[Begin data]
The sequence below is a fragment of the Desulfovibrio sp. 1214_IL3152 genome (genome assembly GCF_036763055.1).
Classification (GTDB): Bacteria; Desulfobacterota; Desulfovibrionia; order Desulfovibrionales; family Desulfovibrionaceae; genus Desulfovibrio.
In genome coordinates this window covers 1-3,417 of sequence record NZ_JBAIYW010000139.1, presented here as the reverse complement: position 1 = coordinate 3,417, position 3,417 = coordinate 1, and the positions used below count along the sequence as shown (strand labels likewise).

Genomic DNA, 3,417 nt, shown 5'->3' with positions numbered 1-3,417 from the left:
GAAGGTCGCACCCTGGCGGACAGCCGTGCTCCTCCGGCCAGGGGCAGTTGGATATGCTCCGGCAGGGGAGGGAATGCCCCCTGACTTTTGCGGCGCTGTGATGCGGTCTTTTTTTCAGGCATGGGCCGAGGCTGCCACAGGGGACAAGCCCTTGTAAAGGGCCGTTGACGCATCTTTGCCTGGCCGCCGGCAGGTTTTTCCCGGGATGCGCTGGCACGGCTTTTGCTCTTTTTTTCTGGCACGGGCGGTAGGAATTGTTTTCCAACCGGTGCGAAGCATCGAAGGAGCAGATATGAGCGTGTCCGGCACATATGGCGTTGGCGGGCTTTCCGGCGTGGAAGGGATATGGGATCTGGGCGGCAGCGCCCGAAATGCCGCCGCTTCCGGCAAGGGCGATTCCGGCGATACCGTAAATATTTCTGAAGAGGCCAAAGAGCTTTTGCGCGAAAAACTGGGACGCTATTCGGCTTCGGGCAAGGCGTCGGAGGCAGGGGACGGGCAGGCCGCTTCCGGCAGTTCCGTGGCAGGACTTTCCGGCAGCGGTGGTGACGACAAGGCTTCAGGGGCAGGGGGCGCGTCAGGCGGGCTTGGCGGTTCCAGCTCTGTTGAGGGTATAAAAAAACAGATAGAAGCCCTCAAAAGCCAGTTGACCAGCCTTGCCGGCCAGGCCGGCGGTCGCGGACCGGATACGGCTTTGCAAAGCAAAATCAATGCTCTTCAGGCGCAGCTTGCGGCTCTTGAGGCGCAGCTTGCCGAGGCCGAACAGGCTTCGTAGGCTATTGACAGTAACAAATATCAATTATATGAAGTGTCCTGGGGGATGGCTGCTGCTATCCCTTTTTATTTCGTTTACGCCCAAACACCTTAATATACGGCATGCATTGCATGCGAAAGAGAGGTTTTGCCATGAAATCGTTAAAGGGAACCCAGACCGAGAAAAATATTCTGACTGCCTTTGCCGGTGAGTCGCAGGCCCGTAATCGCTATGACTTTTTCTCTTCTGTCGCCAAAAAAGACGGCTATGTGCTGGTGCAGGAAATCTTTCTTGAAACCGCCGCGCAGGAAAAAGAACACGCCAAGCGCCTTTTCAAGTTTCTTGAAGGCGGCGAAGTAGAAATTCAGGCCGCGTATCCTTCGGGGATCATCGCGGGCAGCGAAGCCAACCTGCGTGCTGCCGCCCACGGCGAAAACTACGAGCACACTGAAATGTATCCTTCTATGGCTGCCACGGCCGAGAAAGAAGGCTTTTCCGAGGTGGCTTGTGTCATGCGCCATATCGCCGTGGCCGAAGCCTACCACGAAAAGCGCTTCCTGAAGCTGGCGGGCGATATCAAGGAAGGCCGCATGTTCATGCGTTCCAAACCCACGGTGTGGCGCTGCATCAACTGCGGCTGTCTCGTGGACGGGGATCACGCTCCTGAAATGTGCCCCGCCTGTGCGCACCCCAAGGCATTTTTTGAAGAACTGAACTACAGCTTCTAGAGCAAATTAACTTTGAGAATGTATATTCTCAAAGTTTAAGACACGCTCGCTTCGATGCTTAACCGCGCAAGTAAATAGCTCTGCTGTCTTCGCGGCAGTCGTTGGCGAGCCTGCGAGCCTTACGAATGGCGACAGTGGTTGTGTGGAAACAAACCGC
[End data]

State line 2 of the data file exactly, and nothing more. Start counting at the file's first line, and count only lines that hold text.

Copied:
Classification (GTDB): Bacteria; Desulfobacterota; Desulfovibrionia; order Desulfovibrionales; family Desulfovibrionaceae; genus Desulfovibrio.